A peek at Gymboree’s stylish acquisition…

October 26, 2010

Dressing impossibly cute kids in equally cute clothes is a big business, as evidenced by private investment firm Bain Capital’s agreement to buy Gymboree (GYMB) for $65.40 per share. The $1.8 billion offer price includes a premium of about 22 percent over Gymboree’s closing price on the day before the deal was announced.

Offering a premium, of course, is meant to persuade investors that they’re getting a good deal in exchange for surrendering their stock. (As always, we’ll leave it to the analysts to figure out whether they are or not.) But we did observe in Gymboree’s October 25 Schedule 14D9 that it appears to be an attractive deal for the company’s leaders.

Gymboree’s filing states that if we just consider the stock that the company’s executive officers and directors owned as of October 22, and if its executive officers and directors tender all 250,953 of their shares, they “will receive an aggregate of $16,412,326 in cash.” But that number doesn’t include their RSUs and options, which they’ll be paid for regardless of whether the interests are vested or unvested, thanks to an acceleration clause in the merger agreement.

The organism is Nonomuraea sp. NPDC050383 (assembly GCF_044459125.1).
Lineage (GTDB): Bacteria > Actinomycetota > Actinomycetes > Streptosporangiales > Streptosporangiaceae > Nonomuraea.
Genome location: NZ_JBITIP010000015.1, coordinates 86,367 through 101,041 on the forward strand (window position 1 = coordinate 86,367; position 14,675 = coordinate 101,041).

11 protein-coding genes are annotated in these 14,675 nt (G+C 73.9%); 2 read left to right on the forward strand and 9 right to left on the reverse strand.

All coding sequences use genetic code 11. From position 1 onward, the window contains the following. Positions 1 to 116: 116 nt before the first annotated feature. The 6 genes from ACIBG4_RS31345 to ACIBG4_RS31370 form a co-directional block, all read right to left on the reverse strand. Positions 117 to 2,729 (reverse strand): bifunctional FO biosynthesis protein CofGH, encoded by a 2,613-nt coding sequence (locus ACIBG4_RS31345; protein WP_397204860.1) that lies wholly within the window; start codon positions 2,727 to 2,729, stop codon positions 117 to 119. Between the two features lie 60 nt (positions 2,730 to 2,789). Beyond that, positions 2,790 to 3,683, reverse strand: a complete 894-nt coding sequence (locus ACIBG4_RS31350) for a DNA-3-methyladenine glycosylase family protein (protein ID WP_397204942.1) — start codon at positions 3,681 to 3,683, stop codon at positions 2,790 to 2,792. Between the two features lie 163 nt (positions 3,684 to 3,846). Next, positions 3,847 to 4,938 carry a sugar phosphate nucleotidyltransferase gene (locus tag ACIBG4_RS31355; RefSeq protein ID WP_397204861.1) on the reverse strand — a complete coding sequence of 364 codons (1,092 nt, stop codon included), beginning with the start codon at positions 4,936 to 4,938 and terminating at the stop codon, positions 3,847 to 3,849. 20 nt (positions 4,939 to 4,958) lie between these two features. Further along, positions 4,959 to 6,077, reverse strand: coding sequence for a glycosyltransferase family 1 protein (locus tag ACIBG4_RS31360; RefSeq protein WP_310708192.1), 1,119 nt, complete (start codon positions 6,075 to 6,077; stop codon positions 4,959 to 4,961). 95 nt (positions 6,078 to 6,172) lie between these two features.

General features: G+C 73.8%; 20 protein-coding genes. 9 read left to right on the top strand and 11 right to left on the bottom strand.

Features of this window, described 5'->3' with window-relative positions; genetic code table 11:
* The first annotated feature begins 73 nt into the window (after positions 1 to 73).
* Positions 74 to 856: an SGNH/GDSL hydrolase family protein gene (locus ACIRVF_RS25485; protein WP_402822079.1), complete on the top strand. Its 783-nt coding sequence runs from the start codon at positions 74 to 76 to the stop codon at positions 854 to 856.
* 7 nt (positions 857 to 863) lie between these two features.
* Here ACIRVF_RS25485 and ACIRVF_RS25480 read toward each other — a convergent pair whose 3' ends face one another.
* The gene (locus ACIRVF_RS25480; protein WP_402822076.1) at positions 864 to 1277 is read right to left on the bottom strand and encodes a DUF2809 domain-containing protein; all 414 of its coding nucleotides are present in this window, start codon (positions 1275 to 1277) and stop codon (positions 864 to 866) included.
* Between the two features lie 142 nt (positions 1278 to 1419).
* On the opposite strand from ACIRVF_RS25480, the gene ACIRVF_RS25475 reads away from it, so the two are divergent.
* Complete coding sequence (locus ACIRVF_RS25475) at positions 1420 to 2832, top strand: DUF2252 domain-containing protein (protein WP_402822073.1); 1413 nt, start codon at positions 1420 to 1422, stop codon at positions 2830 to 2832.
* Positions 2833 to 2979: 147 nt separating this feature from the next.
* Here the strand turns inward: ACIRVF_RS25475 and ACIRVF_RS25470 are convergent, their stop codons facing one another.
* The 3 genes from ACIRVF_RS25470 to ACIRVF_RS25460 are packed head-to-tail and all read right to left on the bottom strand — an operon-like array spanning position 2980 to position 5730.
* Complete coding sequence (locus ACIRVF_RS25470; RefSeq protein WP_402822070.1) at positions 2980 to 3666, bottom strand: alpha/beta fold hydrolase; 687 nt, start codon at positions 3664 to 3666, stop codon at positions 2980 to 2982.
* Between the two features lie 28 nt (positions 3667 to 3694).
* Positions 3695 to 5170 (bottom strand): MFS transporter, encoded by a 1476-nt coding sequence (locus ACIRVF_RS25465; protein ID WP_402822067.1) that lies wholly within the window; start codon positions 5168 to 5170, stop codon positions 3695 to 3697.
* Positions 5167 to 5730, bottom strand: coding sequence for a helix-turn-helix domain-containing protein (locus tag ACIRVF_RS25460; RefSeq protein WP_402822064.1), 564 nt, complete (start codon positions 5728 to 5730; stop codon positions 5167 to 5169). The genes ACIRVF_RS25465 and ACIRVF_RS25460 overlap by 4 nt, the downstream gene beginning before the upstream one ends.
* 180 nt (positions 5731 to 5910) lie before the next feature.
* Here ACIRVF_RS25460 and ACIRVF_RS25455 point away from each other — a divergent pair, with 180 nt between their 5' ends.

Gymboree’s Chairman/CEO, Matthew McCauley, will receive the largest payout if the deal goes through. According to p. 5 of the filing, McCauley’s vested stock options, unvested RSUs, and restricted stock will entitle him to $26,321,103. If he’s then terminated after the change in control, McCauley will get $12,151,674 in severance, plus some money to pay COBRA health insurance premiums, which could add up to a payout of more than $34.5 million. (That’s less than simply adding the cash severance to the payment for options and restricted shares. Although it’s not clear why from the filing, Gymboree doesn’t include any payout for options in its severance table.)

The other NEOs will individually receive amounts that range between almost $1 million to nearly $13.5 million if they keep their jobs; however, if they are terminated following the merger, their payouts will range from $1.74 million to more than $19.6 million per executive.

The directors, meanwhile, will each receive checks that range between $850,200 and $1,803,595 for their ownership interests in the company.

Thus, if the deal goes through on the projected “Effective Date” – which is November 23 – the company’s directors and senior executives will be busier than usual, counting their blessings (and assets) when Thanksgiving rolls around two days later.

Image source: Gymboree

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